Cigarette smoking is responsible for more than 480,000 deaths every year in the United States. More than 16 million Americans are living with a disease caused by smoking, such as cancer, heart disease, stroke, lung diseases, diabetes, and chronic obstructive pulmonary disease (COPD). What if we could slash these numbers with one simple regulatory change? The U.S. Food and Drug Administration has proposed doing just that. In July 2017, FDA Commissioner Scott Gottlieb announced a new, comprehensive plan that highlighted nicotine as a key cause of addiction and placed it at the center of the FDA’s tobacco regulation efforts. One important part of the plan was the idea of implementing a standard that would limit the level of nicotine in cigarettes, which would make them minimally addictive or nonaddictive.
On March 15, 2018, FDA issued an advance notice of proposed rulemaking (ANPRM) on the topic of implementing that standard. An ANPRM is essentially used to test public opinion, and it isn’t a required part of rulemaking. The ANPRM is sometimes referred to as a “request for comments,” although the public can also submit research and other data. The types of questions the FDA is seeking answers to includes: What maximum nicotine level would be appropriate for the protection of public health? Should a nicotine-related standard be implemented all at once or gradually? What unintended consequences (like the potential for illegal trade or for smokers to simply smoke more in compensation) might occur as a result?
That same month, an FDA-funded study called Potential Public Health Effects of Reducing Nicotine Levels in Cigarettes in the United States was published in the New England Journal of Medicine. The article points out that while nicotine is not itself responsible for most tobacco-related illnesses, it is the primary thing that makes tobacco so addictive. The idea is that the degree of harm tobacco poses to public health is therefore directly tied to the amount of nicotine it contains. According to the article, 5 million more adult smokers might quit smoking within a year of the rule’s implementation, and by 2100, more than 33 million people would avoid becoming regular smokers.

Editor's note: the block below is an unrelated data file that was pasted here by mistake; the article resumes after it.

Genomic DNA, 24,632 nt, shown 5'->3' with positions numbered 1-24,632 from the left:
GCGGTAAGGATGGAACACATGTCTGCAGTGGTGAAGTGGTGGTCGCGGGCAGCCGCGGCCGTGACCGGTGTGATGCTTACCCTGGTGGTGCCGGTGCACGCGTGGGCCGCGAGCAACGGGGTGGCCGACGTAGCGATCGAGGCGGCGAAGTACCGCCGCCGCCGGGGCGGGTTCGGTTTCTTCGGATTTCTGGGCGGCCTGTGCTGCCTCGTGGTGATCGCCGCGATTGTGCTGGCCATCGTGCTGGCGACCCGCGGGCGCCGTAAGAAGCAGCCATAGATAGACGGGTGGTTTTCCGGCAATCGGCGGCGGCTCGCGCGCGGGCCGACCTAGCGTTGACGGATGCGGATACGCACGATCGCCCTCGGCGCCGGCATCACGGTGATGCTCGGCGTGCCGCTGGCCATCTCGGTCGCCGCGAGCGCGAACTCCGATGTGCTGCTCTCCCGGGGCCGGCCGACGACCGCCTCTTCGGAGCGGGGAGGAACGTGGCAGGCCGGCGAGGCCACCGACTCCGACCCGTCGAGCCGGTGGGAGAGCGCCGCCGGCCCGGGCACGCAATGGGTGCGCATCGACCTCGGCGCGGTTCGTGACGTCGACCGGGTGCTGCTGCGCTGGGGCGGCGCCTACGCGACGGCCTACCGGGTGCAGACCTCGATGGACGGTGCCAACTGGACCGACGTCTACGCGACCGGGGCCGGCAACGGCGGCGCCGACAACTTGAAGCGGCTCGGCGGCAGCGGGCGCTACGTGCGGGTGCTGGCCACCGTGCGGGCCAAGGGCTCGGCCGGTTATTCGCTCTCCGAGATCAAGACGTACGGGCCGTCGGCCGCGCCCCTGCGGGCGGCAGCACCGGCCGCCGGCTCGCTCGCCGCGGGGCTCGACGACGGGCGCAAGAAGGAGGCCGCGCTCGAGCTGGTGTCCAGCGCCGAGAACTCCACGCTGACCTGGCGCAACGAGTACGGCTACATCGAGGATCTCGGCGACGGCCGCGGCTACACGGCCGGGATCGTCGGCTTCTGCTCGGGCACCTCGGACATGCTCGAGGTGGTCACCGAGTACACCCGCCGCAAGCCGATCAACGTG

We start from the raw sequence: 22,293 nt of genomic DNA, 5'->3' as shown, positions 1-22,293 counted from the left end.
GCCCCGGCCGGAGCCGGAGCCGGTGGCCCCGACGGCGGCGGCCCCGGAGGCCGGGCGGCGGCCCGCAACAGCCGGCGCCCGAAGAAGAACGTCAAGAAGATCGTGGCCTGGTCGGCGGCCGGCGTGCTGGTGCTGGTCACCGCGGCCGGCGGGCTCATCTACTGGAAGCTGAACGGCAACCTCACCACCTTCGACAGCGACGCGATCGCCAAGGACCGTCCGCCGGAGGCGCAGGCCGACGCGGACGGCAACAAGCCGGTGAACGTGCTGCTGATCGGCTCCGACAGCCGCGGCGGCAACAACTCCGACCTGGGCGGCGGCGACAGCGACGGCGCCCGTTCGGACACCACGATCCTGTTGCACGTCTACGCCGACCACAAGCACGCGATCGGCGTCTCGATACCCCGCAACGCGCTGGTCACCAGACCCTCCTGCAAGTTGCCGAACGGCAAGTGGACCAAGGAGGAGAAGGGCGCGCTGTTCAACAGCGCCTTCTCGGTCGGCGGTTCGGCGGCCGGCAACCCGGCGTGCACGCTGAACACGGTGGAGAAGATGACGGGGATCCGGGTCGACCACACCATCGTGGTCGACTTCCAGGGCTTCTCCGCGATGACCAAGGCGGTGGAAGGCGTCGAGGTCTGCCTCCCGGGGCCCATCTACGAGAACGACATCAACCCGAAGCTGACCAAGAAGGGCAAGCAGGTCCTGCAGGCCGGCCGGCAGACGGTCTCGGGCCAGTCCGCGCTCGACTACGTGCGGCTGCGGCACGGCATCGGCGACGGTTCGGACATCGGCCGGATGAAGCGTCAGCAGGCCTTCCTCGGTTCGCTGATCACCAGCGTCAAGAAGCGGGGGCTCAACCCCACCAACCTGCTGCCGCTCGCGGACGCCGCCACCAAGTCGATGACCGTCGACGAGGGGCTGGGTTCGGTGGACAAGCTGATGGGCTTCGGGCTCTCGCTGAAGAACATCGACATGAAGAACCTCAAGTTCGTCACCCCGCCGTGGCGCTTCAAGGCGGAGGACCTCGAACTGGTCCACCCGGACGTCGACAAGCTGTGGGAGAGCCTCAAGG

In response to one of the questions up for comment, regarding an immediate versus gradual nicotine reduction, a study was recently released in the Journal of the American Medical Association. Researchers divided the 1,250 participants into two groups – immediate versus gradual – and kept an eye on their cigarette use. The people in the immediate reduction group had a greater reduction in smoke exposure, greater reduction in dependence, and more cigarette-free days. This suggests that at least one part of the plan may be well on its way to being decided.
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